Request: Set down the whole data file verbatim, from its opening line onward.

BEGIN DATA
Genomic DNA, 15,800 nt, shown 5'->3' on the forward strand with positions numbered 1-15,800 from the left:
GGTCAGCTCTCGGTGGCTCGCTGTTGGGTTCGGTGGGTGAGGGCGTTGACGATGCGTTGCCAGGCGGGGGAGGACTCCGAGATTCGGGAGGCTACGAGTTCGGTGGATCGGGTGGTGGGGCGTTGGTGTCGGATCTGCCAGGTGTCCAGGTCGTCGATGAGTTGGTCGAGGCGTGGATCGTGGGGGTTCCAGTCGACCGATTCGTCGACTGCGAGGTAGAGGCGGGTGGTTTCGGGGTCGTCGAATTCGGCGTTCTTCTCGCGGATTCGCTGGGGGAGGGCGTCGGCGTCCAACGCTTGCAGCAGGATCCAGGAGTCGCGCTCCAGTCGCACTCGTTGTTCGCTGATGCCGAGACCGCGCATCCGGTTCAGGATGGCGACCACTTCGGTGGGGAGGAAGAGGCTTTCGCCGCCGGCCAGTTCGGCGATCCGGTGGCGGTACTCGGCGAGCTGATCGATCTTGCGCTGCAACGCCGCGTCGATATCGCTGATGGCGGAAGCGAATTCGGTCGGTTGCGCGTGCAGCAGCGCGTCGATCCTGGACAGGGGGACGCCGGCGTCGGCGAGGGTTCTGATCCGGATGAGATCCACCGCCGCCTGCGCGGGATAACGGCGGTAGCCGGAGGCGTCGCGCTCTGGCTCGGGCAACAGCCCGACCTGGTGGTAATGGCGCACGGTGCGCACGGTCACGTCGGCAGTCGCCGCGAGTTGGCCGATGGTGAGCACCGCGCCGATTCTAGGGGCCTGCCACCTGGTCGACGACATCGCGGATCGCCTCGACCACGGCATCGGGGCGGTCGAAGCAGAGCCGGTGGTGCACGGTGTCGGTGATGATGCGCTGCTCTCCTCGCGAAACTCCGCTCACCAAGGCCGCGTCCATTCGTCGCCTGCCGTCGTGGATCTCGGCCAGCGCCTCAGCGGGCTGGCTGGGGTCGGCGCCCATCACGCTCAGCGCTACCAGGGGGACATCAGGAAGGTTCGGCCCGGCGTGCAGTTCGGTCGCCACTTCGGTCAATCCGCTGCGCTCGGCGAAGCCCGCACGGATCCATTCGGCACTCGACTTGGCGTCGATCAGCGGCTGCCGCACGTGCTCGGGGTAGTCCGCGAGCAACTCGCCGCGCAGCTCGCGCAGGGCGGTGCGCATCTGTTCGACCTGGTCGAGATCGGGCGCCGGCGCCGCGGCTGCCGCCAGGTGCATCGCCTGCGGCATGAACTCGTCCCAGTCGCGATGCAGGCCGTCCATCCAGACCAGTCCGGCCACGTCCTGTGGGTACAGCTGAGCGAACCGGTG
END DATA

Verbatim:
Genomic DNA, 15,800 nt, shown 5'->3' on the forward strand with positions numbered 1-15,800 from the left:
GGTCAGCTCTCGGTGGCTCGCTGTTGGGTTCGGTGGGTGAGGGCGTTGACGATGCGTTGCCAGGCGGGGGAGGACTCCGAGATTCGGGAGGCTACGAGTTCGGTGGATCGGGTGGTGGGGCGTTGGTGTCGGATCTGCCAGGTGTCCAGGTCGTCGATGAGTTGGTCGAGGCGTGGATCGTGGGGGTTCCAGTCGACCGATTCGTCGACTGCGAGGTAGAGGCGGGTGGTTTCGGGGTCGTCGAATTCGGCGTTCTTCTCGCGGATTCGCTGGGGGAGGGCGTCGGCGTCCAACGCTTGCAGCAGGATCCAGGAGTCGCGCTCCAGTCGCACTCGTTGTTCGCTGATGCCGAGACCGCGCATCCGGTTCAGGATGGCGACCACTTCGGTGGGGAGGAAGAGGCTTTCGCCGCCGGCCAGTTCGGCGATCCGGTGGCGGTACTCGGCGAGCTGATCGATCTTGCGCTGCAACGCCGCGTCGATATCGCTGATGGCGGAAGCGAATTCGGTCGGTTGCGCGTGCAGCAGCGCGTCGATCCTGGACAGGGGGACGCCGGCGTCGGCGAGGGTTCTGATCCGGATGAGATCCACCGCCGCCTGCGCGGGATAACGGCGGTAGCCGGAGGCGTCGCGCTCTGGCTCGGGCAACAGCCCGACCTGGTGGTAATGGCGCACGGTGCGCACGGTCACGTCGGCAGTCGCCGCGAGTTGGCCGATGGTGAGCACCGCGCCGATTCTAGGGGCCTGCCACCTGGTCGACGACATCGCGGATCGCCTCGACCACGGCATCGGGGCGGTCGAAGCAGAGCCGGTGGTGCACGGTGTCGGTGATGATGCGCTGCTCTCCTCGCGAAACTCCGCTCACCAAGGCCGCGTCCATTCGTCGCCTGCCGTCGTGGATCTCGGCCAGCGCCTCAGCGGGCTGGCTGGGGTCGGCGCCCATCACGCTCAGCGCTACCAGGGGGACATCAGGAAGGTTCGGCCCGGCGTGCAGTTCGGTCGCCACTTCGGTCAATCCGCTGCGCTCGGCGAAGCCCGCACGGATCCATTCGGCACTCGACTTGGCGTCGATCAGCGGCTGCCGCACGTGCTCGGGGTAGTCCGCGAGCAACTCGCCGCGCAGCTCGCGCAGGGCGGTGCGCATCTGTTCGACCTGGTCGAGATCGGGCGCCGGCGCCGCGGCTGCCGCCAGGTGCATCGCCTGCGGCATGAACTCGTCCCAGTCGCGATGCAGGCCGTCCATCCAGACCAGTCCGGCCACGTCCTGTGGGTACAGCTGAGCGAACCGGTG